that climbers can find so much information for free on bleau.info and whenever I have a
correction or addition I contact Jean-Pierre Roudneff. But my book is not the printed
version of the website. There are a lot of differences too! Off course I have also used
other websites, the French climbing magazines and I spell every guidebook that appears!
Cuvier ouest "L'Introuvable" 7b+
(photo Dennis Teijsse)
- You live in the Netherlands, wasnt this a problem ?
I have to drive 500 kilometres to arrive in the forest. If we are lucky it takes us
4,5 hours. Most of the time we arrive Friday night. We climb Saturday and Sunday and start
driving at 18:00 again. I drive the 1000 km once or twice a month. But I always drive
there with my friends and we have a lot of fun or we dont say a word for hours.
Counting the hours or litres of diesel I have spent on my guidebooks would drive me crazy
so I have never done that. What I have done once is count how much money and how many
hours I spent on my hardest boulder problem I have done but fortunately I forgot.
Not being a Bleausard might be an advantage too. I dont think as a local; I
write my book for climbers who dont know the forest. That might be the reason why I
spend so much time on drawing clear maps and writing descriptions on how to find and climb
a problem. Only the last years I met Bleausards like Jacky Godoffe, Jo Montchaussé,
François Louvel and Jean-Pierre Roudneff and I am looking forward to meet Stéphan Denys.
I have made my first book without any help of Bleausards. For my second book I received a
little help and in the event of a third edition I would really appreciate their help. For
example with a more professional traverse-list and more and better information
on first ascentionists (name and year).
- Your topo adopts a
landscape presentation, any reason for this choice ?
||There are several
reasons why I have made this decision. Most areas have a horizontal shape
because most ridges with boulders in Fontainebleau have an east-west orientation.
A landscape presentation allows me to present all my maps and topos on one page
with the north at the top of the page.
To my opinion this is the most obvious reason to make a landscape guidebook of
Fontainebleau. Another reason is the opportunity you have to keep all information about
one problem in one line of text, even in a relatively small book. If I had to put the same
information in a portrait shaped book, the guidebook would have been much thicker (and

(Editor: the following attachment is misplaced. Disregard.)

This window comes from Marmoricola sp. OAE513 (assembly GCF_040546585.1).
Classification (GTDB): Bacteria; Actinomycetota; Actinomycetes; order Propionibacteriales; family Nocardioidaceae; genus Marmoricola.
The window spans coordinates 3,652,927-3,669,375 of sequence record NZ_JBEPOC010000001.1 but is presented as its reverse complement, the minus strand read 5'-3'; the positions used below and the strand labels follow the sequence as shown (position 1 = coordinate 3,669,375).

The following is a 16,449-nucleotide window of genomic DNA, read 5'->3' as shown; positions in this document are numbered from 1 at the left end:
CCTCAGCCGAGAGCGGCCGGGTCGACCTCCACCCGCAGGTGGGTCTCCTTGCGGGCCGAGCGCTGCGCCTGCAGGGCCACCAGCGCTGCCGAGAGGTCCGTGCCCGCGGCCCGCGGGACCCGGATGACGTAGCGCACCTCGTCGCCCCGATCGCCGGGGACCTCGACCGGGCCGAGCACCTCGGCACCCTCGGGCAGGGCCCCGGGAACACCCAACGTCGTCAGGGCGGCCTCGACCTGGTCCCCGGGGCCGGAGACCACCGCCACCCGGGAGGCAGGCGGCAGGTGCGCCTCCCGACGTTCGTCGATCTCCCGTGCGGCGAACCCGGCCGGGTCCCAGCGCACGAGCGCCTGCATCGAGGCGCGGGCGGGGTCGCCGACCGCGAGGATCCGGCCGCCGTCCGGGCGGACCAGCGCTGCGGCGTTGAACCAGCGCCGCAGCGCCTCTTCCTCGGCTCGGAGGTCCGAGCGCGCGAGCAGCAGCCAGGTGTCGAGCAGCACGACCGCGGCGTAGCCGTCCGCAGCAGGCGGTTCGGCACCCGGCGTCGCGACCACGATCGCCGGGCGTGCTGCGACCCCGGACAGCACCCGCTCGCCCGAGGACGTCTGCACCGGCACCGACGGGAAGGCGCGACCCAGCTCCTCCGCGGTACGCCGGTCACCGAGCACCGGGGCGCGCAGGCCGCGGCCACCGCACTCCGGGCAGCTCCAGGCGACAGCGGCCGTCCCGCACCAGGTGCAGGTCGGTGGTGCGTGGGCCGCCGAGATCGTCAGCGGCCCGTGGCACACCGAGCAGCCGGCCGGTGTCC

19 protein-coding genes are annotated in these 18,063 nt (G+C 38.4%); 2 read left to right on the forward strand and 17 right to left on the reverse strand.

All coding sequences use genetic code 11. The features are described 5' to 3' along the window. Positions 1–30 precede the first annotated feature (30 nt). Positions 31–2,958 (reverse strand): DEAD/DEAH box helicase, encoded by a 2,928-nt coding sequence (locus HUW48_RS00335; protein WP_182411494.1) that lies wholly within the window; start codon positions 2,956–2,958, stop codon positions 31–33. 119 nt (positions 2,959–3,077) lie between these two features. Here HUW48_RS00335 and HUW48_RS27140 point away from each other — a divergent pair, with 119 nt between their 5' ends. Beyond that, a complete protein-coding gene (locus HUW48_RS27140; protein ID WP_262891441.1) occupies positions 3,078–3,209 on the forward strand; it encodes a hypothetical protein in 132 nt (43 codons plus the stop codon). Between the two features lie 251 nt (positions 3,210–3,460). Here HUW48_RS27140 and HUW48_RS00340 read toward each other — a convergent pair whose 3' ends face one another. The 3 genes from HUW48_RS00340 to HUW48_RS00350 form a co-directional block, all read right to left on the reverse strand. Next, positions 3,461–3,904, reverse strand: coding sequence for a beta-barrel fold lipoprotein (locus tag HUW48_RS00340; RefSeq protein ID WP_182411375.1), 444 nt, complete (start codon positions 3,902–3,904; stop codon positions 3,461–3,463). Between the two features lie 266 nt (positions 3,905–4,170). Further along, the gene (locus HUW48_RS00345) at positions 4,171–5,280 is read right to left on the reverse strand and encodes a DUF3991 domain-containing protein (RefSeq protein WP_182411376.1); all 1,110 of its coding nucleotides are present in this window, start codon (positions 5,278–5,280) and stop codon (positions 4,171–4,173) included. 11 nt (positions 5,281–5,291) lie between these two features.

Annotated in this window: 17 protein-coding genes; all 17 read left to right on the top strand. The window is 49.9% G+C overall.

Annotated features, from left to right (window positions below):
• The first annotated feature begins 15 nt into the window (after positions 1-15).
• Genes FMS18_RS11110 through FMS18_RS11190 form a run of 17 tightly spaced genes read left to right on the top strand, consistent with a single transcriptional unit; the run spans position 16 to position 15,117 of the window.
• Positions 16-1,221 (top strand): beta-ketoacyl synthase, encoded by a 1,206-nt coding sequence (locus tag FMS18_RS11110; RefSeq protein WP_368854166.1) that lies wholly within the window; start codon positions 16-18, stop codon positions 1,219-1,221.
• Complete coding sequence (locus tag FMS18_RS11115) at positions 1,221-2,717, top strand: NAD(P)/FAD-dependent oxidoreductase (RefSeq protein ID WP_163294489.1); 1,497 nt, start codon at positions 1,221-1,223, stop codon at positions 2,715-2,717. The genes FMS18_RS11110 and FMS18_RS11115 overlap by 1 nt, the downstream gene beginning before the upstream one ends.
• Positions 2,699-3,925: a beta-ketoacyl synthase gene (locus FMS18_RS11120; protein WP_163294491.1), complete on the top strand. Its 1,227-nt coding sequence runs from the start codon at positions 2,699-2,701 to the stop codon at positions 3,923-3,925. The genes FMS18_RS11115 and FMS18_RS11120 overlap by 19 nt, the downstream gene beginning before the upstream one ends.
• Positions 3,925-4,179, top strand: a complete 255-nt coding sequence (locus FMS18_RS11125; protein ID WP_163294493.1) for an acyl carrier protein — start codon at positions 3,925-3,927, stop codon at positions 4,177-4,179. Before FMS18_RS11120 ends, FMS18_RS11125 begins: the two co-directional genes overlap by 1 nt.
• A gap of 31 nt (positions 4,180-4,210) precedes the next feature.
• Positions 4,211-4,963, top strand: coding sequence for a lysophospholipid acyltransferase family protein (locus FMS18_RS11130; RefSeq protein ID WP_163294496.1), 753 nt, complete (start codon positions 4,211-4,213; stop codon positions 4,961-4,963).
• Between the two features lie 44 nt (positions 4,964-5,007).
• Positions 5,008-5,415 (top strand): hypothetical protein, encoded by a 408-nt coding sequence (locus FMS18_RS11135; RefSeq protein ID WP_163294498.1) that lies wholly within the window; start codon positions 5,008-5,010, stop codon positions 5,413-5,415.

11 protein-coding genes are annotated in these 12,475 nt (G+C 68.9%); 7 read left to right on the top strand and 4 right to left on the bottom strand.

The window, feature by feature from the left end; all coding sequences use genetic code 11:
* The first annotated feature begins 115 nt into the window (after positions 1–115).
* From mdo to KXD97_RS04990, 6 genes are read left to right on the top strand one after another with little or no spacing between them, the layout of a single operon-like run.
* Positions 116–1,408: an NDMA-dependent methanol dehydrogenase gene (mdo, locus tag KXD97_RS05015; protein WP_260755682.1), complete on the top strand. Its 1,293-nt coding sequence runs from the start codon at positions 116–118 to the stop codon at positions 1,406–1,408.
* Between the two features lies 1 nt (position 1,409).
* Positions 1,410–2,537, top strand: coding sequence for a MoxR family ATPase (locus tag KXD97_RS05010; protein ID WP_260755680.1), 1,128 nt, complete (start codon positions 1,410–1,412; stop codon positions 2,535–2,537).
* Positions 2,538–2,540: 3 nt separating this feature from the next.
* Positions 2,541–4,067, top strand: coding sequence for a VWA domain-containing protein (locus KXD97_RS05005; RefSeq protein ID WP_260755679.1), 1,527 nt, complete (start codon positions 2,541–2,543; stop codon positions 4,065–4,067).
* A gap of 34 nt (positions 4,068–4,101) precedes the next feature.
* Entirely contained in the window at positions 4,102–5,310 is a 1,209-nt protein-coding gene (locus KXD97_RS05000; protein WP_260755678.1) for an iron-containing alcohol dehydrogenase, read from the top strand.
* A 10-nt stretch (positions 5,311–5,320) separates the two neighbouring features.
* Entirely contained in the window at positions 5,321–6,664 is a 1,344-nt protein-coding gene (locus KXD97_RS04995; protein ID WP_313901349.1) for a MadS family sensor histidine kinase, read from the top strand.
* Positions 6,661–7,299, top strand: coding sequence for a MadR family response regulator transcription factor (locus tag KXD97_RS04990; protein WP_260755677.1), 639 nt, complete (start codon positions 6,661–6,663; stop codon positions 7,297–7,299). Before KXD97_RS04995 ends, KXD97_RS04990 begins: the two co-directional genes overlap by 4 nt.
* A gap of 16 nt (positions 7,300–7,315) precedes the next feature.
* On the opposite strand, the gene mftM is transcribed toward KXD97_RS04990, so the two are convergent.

thus more expensive) and less clear.
When taking climbing pictures I prefer them portrait.
A landscape book allows me to combine pictures, topos, maps and other pictures more
easy in a landscape presentation.
du Général "Leak End" 6c+
(photo Irma Bergmans)
- Photography plays an important part, can you describe the
choices you made, in particular the choice of black and white instead of colour ?
The photographs make my book more attractive and they show the reader what
bouldering in Fontainebleau is about. But the pictures are not only decoration. Most of
them help the reader with finding the problems that are not obvious to find. Thats
why I really wanted a picture of, say, lIntrouvable or Hotline in my book. Without
these pictures it is much harder to find those problems because you dont know what
you are looking for. Besides, if you dont like the problem on the picture you
dont have to spend all the time on finding it! There are relatively many pictures of
unknown areas and areas without circuits in my book because problems are more difficult to
With the pictures I also try to motivate people by showing them the beauty of the
problems. Together with the star system they represent the best problems of an area. I
also tried to reflect all styles of climbing and all grades in my book. And of course the
pictures show the friends I climb with. These climbers all helped me make this book and
portraiting them is a way to thank them.
I am a great fan of black and white photography and with all pictures in the same